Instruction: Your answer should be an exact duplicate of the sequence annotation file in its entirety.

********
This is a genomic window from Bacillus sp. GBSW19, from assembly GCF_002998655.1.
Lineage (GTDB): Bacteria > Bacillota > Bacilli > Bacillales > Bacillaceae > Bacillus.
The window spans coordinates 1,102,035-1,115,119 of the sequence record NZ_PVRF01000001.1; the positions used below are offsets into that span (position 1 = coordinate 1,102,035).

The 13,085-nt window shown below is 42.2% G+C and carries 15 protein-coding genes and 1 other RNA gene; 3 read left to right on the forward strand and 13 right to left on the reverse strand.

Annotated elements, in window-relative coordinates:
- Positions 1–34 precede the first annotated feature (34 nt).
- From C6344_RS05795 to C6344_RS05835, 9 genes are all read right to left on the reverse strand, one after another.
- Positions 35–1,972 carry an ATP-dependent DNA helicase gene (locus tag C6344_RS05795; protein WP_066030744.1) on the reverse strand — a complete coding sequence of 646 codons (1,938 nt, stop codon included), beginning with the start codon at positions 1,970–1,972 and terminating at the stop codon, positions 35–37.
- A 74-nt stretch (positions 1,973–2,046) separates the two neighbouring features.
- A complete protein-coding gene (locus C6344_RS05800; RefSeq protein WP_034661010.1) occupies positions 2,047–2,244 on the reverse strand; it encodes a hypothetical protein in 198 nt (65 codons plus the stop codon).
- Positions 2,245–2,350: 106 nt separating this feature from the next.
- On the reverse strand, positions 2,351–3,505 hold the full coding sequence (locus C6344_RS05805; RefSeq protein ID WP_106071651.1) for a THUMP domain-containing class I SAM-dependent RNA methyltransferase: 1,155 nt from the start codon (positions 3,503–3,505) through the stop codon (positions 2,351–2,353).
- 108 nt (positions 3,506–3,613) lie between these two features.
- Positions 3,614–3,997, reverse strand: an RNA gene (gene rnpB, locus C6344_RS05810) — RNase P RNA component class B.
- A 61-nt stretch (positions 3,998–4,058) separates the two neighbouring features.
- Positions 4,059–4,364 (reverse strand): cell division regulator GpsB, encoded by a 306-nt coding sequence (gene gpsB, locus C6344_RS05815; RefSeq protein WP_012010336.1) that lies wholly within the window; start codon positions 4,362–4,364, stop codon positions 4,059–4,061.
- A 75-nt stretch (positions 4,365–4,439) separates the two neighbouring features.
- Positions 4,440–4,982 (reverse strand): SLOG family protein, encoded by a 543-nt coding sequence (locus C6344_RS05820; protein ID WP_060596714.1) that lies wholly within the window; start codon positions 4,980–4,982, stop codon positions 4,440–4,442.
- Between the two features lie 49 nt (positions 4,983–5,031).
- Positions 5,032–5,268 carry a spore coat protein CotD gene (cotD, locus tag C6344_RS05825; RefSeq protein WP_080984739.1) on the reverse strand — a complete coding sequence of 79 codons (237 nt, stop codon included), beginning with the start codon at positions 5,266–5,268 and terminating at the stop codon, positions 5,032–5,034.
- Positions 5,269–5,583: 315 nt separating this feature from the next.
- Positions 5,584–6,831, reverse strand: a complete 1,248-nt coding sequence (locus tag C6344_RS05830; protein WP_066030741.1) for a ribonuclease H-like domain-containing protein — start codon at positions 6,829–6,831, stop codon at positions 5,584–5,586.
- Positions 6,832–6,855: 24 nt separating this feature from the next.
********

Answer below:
This is a genomic window from Bacillus sp. GBSW19, from assembly GCF_002998655.1.
Lineage (GTDB): Bacteria > Bacillota > Bacilli > Bacillales > Bacillaceae > Bacillus.
The window spans coordinates 1,102,035-1,115,119 of the sequence record NZ_PVRF01000001.1; the positions used below are offsets into that span (position 1 = coordinate 1,102,035).

The 13,085-nt window shown below is 42.2% G+C and carries 15 protein-coding genes and 1 other RNA gene; 3 read left to right on the forward strand and 13 right to left on the reverse strand.

Annotated elements, in window-relative coordinates:
- Positions 1–34 precede the first annotated feature (34 nt).
- From C6344_RS05795 to C6344_RS05835, 9 genes are all read right to left on the reverse strand, one after another.
- Positions 35–1,972 carry an ATP-dependent DNA helicase gene (locus tag C6344_RS05795; protein WP_066030744.1) on the reverse strand — a complete coding sequence of 646 codons (1,938 nt, stop codon included), beginning with the start codon at positions 1,970–1,972 and terminating at the stop codon, positions 35–37.
- A 74-nt stretch (positions 1,973–2,046) separates the two neighbouring features.
- A complete protein-coding gene (locus C6344_RS05800; RefSeq protein WP_034661010.1) occupies positions 2,047–2,244 on the reverse strand; it encodes a hypothetical protein in 198 nt (65 codons plus the stop codon).
- Positions 2,245–2,350: 106 nt separating this feature from the next.
- On the reverse strand, positions 2,351–3,505 hold the full coding sequence (locus C6344_RS05805; RefSeq protein ID WP_106071651.1) for a THUMP domain-containing class I SAM-dependent RNA methyltransferase: 1,155 nt from the start codon (positions 3,503–3,505) through the stop codon (positions 2,351–2,353).
- 108 nt (positions 3,506–3,613) lie between these two features.
- Positions 3,614–3,997, reverse strand: an RNA gene (gene rnpB, locus C6344_RS05810) — RNase P RNA component class B.
- A 61-nt stretch (positions 3,998–4,058) separates the two neighbouring features.
- Positions 4,059–4,364 (reverse strand): cell division regulator GpsB, encoded by a 306-nt coding sequence (gene gpsB, locus C6344_RS05815; RefSeq protein WP_012010336.1) that lies wholly within the window; start codon positions 4,362–4,364, stop codon positions 4,059–4,061.
- A 75-nt stretch (positions 4,365–4,439) separates the two neighbouring features.
- Positions 4,440–4,982 (reverse strand): SLOG family protein, encoded by a 543-nt coding sequence (locus C6344_RS05820; protein ID WP_060596714.1) that lies wholly within the window; start codon positions 4,980–4,982, stop codon positions 4,440–4,442.
- Between the two features lie 49 nt (positions 4,983–5,031).
- Positions 5,032–5,268 carry a spore coat protein CotD gene (cotD, locus tag C6344_RS05825; RefSeq protein WP_080984739.1) on the reverse strand — a complete coding sequence of 79 codons (237 nt, stop codon included), beginning with the start codon at positions 5,266–5,268 and terminating at the stop codon, positions 5,032–5,034.
- Positions 5,269–5,583: 315 nt separating this feature from the next.
- Positions 5,584–6,831, reverse strand: a complete 1,248-nt coding sequence (locus tag C6344_RS05830; protein WP_066030741.1) for a ribonuclease H-like domain-containing protein — start codon at positions 6,829–6,831, stop codon at positions 5,584–5,586.
- Positions 6,832–6,855: 24 nt separating this feature from the next.